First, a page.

1 - Matroids and Rigid Structures  pp. 1-53

Matroids and Rigid Structures

By Walter Whiteley

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Many engineering problems lead to a system of linear equations a represented matroid - whose rank controls critical qualitative features of the example (Sugihara, 1984; 1985; White & Whiteley, 1983). We will outline a selection of such matroids, drawn from recent work on the rigidity of spatial structures, reconstruction of polyhedral pictures, and related geometric problems.

For these situations, the combinatorial pattern of the example determines a sparse matrix pattern that has both a generic rank, for general ‘independent’ values of the non-zero entries, and a geometric rank, for special values for the coordinates of the points, lines, and planes of the corresponding geometric model. Increasingly, the generic rank of these examples has been studied by matroid theoretic techniques. These geometric models provide nice illustrations and applications of techniques such as matroid union, truncation, and semimodular functions. The basic unsolved problems in these examples highlight certain unsolved problems in matroid theory. Their study should also lead to new results in matroid theory.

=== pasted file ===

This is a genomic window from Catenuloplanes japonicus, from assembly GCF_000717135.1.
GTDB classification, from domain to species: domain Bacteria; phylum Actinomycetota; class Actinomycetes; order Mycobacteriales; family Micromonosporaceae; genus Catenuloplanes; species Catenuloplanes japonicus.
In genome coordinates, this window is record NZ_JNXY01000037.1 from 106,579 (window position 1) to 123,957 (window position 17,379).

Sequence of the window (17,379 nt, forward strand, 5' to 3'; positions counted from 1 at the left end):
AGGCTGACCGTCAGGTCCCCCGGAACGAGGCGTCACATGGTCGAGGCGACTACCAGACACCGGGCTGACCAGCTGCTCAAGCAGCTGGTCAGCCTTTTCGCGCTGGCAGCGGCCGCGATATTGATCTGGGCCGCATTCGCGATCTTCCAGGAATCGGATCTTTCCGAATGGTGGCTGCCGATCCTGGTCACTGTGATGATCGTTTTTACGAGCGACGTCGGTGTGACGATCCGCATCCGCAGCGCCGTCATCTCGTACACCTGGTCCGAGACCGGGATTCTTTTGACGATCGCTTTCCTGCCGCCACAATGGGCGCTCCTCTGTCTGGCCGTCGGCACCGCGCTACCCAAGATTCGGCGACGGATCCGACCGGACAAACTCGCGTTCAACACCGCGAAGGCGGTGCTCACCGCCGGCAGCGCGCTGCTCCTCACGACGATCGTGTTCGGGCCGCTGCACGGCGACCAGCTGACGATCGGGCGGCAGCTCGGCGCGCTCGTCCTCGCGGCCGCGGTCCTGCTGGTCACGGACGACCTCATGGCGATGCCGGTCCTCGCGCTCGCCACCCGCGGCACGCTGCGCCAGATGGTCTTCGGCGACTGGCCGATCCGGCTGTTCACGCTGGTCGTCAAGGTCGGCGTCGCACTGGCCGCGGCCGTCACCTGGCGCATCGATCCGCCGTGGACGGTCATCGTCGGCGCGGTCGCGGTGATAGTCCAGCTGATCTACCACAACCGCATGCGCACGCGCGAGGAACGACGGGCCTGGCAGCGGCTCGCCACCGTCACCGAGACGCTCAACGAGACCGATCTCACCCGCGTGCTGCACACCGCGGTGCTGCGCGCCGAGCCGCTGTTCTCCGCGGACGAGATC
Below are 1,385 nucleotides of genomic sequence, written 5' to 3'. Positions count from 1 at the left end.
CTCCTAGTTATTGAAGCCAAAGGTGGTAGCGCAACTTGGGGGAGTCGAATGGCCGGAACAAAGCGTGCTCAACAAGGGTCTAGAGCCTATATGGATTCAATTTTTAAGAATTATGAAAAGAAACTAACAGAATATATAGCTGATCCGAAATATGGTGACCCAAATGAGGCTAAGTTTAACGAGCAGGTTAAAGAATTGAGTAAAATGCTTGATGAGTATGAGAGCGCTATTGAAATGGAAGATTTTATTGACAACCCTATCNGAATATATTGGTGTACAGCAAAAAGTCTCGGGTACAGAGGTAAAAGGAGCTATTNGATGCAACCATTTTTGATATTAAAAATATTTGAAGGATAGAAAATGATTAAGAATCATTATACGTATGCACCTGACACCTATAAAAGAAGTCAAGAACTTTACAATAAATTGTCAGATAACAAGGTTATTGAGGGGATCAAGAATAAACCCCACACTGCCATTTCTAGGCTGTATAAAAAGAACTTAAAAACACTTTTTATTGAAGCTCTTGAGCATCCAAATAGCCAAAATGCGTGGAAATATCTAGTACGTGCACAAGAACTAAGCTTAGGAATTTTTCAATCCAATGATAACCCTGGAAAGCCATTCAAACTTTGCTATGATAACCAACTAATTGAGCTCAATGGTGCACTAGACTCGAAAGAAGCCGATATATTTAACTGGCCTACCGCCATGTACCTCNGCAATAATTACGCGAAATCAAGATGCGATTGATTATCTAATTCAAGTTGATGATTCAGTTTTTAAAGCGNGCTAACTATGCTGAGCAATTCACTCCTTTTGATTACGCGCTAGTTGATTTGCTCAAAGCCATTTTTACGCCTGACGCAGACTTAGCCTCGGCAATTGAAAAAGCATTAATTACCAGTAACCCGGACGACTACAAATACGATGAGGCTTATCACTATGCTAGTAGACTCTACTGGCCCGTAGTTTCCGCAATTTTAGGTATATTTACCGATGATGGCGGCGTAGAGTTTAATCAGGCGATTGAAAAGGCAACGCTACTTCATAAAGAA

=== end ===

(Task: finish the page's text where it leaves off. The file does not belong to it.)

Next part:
Bar Frameworks on the Line - the Graphic Matroid

We begin with the simplest example, which will introduce the vocabulary and the basic pattern. We place a series of distinct points on a line, and specify certain bars - pairs of joints which are to maintain their distance - defining a bar framework on the line. We ask whether the entire framework is ‘rigid’ - i.e. does any motion of the joints along the line, preserving these distances, give all joints the same velocity, acceleration, etc.? Clearly a framework has an underlying graph G = (V, E), with a vertex vi for each joint Pi and an undirected edge {i, j} for each bar {pi, pj}.